Federal Update - "Total THC" proposed to replace D9 THC in statute
This week we got a look at the future of hemp regulation in the US with the US Senate introduction of the Cannabis Administration and Opportunity Act (CAOA), which was the feature of a hearing in a subcommittee of the Senate Judiciary Committee, and a second hearing on hemp industry issues by the House Agriculture Subcommittee on Biotechnology, Horticulture, and Research in preparation for the drafting and passage of the 2023 Farm Bill. Both the CAOA and proposed language for the 2023 Farm Bill propose changing the federal definition of hemp by replacing limits on "Delta-9 Tetrahydrocannabinol" to "total Tetrahydrocannabinol". These proposals would functionally eliminate the current legal markets in hemp THC isomers and hand that market whole sale to the marijuana industry, which currently only exists on a state by state basis, mostly controlled by intrastrate cartels.
Currently there does not appear to be any significant voice for the THC isomer industry; in fact, the US Hemp Roundtable has lobbied for these changes. The Cannabis Regulators Association has also weighed in support of these proposals.
While these developments are concerning, passage of either of these proposals is at least a year away, meaning we have time to engage in a vigorous campaign to influence Congress to continue the status quo legal status of these products.
Please reach out to us at Eapen@GreatStateStrategies.com to discuss ways to protect the legal hemp THC isomer industry.
Section 803 (2) of the CAOA proposes "(2) in subparagraph (A) (as so designated), by 3 striking ‘‘with a delta-9 tetrahydrocannabinol concentration of not more than 0.3 percent on a dry weight basis.’’ and inserting the following: ‘‘and any products made or derived from such plant or parts, with a total tetrahydrocannabinol equivalent concentration of not more than the allowable tetrahydrocannabinol equivalent amount described in subparagraph (C)."
Section 803 (2)(C) reads "Subject to clause 21 (ii), the allowable tetrahydrocannabinol equivalent amount referred to in subparagraph (A) is— 24 ‘‘(I) except as provided in sub25 clause (II), 1 milligram of total tetrahydrocannabinol per 100 grams 2 on a dry weight basis (or a proportionate amount of any fraction there of); and 5 ‘‘(II) in the case of any specified plant product described in clause (iii), 0.7 percent total tetrahydrocannabinol equivalent on a dry weight basis."
Additionally, Section 803 (2)(B)(ii) reads "‘‘(ii) EXCLUSION OF ISOMERS.—The Secretary of Health and Human Services, in consultation with the Secretary of the Treasury and the Attorney General, may exclude 1 or more isomers of 15 tetrahydrocannabinol from the definition under clause (i)."
While this last proviso seems to provide some hedge to allow the continued legal operation of the legal hemp THC isomer industry, it does not seem likely a future HHS secretary will easily make such exclusions.
House Agriculture Subcommittee on Biotechnology, Horticulture, and Research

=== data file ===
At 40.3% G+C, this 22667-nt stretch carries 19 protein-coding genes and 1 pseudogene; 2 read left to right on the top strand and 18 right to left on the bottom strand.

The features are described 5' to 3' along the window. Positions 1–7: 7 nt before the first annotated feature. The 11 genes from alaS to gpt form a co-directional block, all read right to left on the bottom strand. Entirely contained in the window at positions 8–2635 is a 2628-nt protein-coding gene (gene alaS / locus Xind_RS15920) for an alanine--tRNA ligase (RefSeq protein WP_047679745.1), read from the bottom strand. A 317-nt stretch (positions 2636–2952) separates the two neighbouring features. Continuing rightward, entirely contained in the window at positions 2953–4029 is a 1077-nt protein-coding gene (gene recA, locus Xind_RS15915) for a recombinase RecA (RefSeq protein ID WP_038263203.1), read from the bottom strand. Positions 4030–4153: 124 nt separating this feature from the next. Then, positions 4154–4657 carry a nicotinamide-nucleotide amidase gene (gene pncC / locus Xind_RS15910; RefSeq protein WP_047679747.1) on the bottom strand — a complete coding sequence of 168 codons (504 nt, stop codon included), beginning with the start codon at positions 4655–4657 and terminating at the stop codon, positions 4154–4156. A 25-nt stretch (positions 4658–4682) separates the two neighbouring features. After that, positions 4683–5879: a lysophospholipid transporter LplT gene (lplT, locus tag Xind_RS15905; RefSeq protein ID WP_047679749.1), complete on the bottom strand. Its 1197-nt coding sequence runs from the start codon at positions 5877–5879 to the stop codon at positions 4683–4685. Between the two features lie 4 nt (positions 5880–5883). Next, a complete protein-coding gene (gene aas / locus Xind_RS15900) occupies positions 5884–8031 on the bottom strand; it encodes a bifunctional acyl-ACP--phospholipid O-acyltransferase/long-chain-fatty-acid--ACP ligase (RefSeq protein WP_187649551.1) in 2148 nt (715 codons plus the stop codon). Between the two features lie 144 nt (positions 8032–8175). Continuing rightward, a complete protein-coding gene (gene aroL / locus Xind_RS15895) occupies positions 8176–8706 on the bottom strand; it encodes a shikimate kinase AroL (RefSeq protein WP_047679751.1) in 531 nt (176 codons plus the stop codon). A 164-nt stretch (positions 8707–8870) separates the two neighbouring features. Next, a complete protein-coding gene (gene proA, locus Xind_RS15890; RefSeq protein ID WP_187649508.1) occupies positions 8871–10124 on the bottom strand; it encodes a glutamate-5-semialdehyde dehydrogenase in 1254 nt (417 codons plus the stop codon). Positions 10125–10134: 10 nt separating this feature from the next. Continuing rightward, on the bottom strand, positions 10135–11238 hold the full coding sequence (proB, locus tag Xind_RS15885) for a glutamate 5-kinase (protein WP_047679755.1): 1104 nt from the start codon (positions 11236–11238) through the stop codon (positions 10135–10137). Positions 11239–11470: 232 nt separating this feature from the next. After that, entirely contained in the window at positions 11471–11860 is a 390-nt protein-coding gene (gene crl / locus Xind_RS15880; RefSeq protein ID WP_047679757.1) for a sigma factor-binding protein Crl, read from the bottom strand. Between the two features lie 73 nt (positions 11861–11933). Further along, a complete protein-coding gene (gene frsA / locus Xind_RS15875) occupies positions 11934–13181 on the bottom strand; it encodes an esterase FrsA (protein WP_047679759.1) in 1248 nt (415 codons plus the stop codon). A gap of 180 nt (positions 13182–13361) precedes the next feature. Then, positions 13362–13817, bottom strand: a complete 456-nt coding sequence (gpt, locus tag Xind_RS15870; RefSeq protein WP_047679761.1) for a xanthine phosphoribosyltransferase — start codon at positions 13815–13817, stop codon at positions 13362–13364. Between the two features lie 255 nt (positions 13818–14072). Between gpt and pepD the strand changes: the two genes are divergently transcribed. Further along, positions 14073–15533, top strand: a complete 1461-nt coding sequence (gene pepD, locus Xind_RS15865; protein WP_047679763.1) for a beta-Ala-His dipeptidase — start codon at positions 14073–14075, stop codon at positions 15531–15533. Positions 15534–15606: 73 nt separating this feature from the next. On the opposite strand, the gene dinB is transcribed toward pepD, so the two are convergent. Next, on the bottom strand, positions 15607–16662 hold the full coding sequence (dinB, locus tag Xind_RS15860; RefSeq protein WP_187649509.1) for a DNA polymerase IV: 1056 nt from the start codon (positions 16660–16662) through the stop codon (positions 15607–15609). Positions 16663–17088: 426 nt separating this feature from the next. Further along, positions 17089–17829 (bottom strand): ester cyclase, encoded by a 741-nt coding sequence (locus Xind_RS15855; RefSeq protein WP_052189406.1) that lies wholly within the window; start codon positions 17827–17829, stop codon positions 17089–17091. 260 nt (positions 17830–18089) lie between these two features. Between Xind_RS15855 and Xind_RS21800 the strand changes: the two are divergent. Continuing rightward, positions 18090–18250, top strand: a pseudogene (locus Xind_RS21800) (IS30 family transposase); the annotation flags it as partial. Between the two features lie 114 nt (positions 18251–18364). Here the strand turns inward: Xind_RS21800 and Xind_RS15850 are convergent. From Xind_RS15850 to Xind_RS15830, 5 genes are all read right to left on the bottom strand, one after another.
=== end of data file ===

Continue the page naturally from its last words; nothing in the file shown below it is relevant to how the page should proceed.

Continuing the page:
The video of the hearing is available here, and the witness list is here. Testimony from Eric Wang for the US Hemp Roundtable included this statement: "Further, some struggling farmers and businesses have pivoted to market intoxicating products such as Delta-8 THC, prompting FDA and CDC warnings that they pose significant consumer health and safety risks, particularly for minors. A clear regulatory pathway for CBD would not only relieve the economic pressure that is leading to this product shift, but it would also help ensure products do not contain intoxicating hemp ingredients." Testimony from Kentucky Agriculture Commissioner Ryan Quarles included this statement: "Should Congress consider revising the federal definition of hemp plants, we urge it to raise the THC threshold from 0.3% to 1.0%. At the same time, it would be appropriate for the new 1.0% limit to include not only delta-9 THC, but every other THC isomer which could have an intoxicating effect on consumers, including without limitation synthetically created delta-8, delta10, delta-7, HHC, and others. Embracing a “total THC” standard instead of a “delta-9 THC only” standard will establish a threshold which better reflects the material’s true intoxicating potential. In addition, Congress should consider adopting a separate definition for consumer-ready hemp products. The current law’s definition is focused on the chemical compounds within the hemp plant at the time of its harvest in the field or greenhouse; it is not a useful yardstick for measuring the intoxicating potential of consumer products that are intended for human consumption such as gummies, liquids, vapes, or “smokeables.” For consumer products, we believe a separate legal standard is needed. And that product standard needs to focus on quantities, not percent concentration by weight. To illustrate, a candy bar weighs about 1.76 ounces, which converts to 50,000 milligrams (mg). If that same candy bar’s THC concentration was 0.3%, it would contain 150 mg of THC. By comparison, a typical “adult-use” THC candy bar made with marijuana contains only 100 mg of THC and is recommended to be consumed in 4 or 5 time-separated doses. Some literature recommends that chronic pain patients should start with a 2.5 mg dose of THC and consume no more than 40 mg of THC each day—considerably less than the 150-mg candy bar that could be made from hemp-derived THC and yet remain below a 0.3% THC concentration limit. For this reason, if Congress’s goal is to eliminate or at least mitigate the intoxicating effects of consumable products made from hemp, we believe that it makes little sense to regulate a consumer product’s THC content in percentage or concentration terms. The better approach would be to limit THC content in terms of quantity, like milligrams, with a numerical cap in milligrams that is sufficiently modest as to eliminate or at least mitigate its intoxicating effects. In Kentucky and other states, there is considerable confusion about whether existing federal law’s definition of hemp serves to legalize synthetic compounds that were made in a laboratory. I am referring to delta-8 THC products as well as many other newer products, many of which contain synthetic THC levels and byproducts in levels that are harmful to consumers’ health, but also other synthetic compounds such as such as delta-10 THC, THC-O, HHC, and others which we expect to proliferate in the coming months and years unless Congress draws a clear line separating natural hemp products (containing only those chemical compounds which were extracted from the hemp plant) from synthetic products (which contain intoxicating chemicals created in a laboratory). A good starting point would be a revised definition which retains the word “extracts” but eliminates the word “derivatives”—because that word has been at the center of litigation in Kentucky and other jurisdictions.